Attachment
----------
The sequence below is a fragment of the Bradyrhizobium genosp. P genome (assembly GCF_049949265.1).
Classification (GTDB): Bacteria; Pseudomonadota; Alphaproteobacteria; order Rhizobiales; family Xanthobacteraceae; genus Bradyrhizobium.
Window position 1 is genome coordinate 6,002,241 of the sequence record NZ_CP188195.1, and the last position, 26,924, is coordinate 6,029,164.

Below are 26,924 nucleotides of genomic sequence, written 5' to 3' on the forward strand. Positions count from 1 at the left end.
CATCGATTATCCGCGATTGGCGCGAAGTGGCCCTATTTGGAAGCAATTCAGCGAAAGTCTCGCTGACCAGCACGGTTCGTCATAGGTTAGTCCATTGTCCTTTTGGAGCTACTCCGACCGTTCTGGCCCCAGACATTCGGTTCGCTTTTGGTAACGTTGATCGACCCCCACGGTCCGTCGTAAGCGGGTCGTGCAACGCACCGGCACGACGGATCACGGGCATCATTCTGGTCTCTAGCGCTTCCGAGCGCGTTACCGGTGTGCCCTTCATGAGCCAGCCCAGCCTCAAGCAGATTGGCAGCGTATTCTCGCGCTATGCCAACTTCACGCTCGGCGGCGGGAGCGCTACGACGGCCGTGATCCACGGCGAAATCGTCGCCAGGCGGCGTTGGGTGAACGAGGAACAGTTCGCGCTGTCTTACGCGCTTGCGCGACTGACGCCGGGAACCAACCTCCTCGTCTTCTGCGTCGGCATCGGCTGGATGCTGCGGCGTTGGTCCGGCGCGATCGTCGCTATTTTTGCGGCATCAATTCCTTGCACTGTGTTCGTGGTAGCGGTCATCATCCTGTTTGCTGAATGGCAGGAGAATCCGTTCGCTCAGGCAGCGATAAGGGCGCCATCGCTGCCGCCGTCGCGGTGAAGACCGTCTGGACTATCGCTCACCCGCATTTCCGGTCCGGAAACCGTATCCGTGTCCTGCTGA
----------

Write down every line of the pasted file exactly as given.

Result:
The sequence below is a fragment of the Bradyrhizobium genosp. P genome (assembly GCF_049949265.1).
Classification (GTDB): Bacteria; Pseudomonadota; Alphaproteobacteria; order Rhizobiales; family Xanthobacteraceae; genus Bradyrhizobium.
Window position 1 is genome coordinate 6,002,241 of the sequence record NZ_CP188195.1, and the last position, 26,924, is coordinate 6,029,164.

Below are 26,924 nucleotides of genomic sequence, written 5' to 3' on the forward strand. Positions count from 1 at the left end.
CATCGATTATCCGCGATTGGCGCGAAGTGGCCCTATTTGGAAGCAATTCAGCGAAAGTCTCGCTGACCAGCACGGTTCGTCATAGGTTAGTCCATTGTCCTTTTGGAGCTACTCCGACCGTTCTGGCCCCAGACATTCGGTTCGCTTTTGGTAACGTTGATCGACCCCCACGGTCCGTCGTAAGCGGGTCGTGCAACGCACCGGCACGACGGATCACGGGCATCATTCTGGTCTCTAGCGCTTCCGAGCGCGTTACCGGTGTGCCCTTCATGAGCCAGCCCAGCCTCAAGCAGATTGGCAGCGTATTCTCGCGCTATGCCAACTTCACGCTCGGCGGCGGGAGCGCTACGACGGCCGTGATCCACGGCGAAATCGTCGCCAGGCGGCGTTGGGTGAACGAGGAACAGTTCGCGCTGTCTTACGCGCTTGCGCGACTGACGCCGGGAACCAACCTCCTCGTCTTCTGCGTCGGCATCGGCTGGATGCTGCGGCGTTGGTCCGGCGCGATCGTCGCTATTTTTGCGGCATCAATTCCTTGCACTGTGTTCGTGGTAGCGGTCATCATCCTGTTTGCTGAATGGCAGGAGAATCCGTTCGCTCAGGCAGCGATAAGGGCGCCATCGCTGCCGCCGTCGCGGTGAAGACCGTCTGGACTATCGCTCACCCGCATTTCCGGTCCGGAAACCGTATCCGTGTCCTGCTGA